The
photo acoustic effect is a process of energy transformation whereby light
absorption in a material produces sound waves. In the imagining of vasculature,
nanosecond pulsed light is applied to the tissue via non-ionising laser pulses
(red) and absorbed by local absorbers (blue). In biological tissues, absorption
can be due to endogenous chromophores such as hemoglobin or melanin, or
exogenously delivered contrast agents. The pulsed radiation is converted into
heat energy. As such, when the light is on it causes heating at the focal spot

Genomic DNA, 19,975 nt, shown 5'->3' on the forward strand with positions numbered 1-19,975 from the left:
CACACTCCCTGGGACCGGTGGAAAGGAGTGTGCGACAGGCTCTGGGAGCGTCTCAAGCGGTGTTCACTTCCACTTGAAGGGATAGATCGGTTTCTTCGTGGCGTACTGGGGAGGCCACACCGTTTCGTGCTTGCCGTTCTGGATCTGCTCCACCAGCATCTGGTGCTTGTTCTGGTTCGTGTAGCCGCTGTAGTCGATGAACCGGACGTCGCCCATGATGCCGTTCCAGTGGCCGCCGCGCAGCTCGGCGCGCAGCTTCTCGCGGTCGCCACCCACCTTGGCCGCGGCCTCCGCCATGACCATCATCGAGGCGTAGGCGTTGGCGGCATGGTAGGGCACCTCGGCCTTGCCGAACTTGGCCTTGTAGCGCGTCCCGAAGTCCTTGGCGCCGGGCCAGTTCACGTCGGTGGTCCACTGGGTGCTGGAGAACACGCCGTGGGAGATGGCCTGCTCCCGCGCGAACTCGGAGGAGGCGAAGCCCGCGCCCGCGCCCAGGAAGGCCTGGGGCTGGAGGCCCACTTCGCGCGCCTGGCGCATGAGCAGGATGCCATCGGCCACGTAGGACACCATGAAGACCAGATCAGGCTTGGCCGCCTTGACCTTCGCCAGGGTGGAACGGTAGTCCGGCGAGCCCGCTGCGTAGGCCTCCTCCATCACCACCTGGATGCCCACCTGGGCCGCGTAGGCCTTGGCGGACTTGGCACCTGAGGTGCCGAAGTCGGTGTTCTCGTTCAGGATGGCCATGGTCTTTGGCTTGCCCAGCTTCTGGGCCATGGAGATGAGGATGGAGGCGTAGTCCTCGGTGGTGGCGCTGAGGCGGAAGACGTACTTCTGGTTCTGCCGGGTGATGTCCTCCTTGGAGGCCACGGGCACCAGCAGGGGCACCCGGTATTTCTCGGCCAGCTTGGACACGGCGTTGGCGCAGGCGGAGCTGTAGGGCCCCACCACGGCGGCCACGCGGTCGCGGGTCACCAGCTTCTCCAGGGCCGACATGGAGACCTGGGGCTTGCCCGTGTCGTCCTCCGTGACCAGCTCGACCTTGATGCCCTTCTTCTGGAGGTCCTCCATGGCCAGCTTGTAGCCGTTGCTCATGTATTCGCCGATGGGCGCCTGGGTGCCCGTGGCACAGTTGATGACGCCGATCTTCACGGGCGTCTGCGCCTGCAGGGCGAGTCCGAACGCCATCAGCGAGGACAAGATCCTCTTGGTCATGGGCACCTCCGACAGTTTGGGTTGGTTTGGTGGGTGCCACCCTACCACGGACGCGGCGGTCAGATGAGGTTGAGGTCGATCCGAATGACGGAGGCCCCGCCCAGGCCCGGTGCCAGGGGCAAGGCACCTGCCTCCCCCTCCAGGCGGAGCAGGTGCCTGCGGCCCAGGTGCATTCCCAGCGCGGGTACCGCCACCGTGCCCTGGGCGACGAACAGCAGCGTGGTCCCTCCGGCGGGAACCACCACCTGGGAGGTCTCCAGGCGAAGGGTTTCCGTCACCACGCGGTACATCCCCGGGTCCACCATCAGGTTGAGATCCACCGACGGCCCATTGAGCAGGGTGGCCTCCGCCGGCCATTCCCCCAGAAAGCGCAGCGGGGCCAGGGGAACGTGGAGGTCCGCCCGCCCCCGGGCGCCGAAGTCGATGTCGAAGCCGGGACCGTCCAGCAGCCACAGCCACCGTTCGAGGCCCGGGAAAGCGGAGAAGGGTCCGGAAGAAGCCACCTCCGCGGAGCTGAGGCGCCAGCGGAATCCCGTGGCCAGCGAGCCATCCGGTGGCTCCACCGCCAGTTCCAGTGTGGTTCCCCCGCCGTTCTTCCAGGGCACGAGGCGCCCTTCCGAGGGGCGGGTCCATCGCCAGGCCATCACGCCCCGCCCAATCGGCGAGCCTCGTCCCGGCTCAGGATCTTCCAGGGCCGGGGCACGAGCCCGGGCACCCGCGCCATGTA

and subsequent rapid thermos-elastic expansion of the light-absorbing tissue;
when the light is off, the tissue cools and contracts. This expansion and
contraction results in pressure changes in the region where light was absorbed.

This creates a quantifiable acoustic wave (green) in the ultrasonic range which
can be detected using ultrasonic sensors such as microphones. These signals are
then processed into an image of the underlying tissue through a process of
triangulation. 

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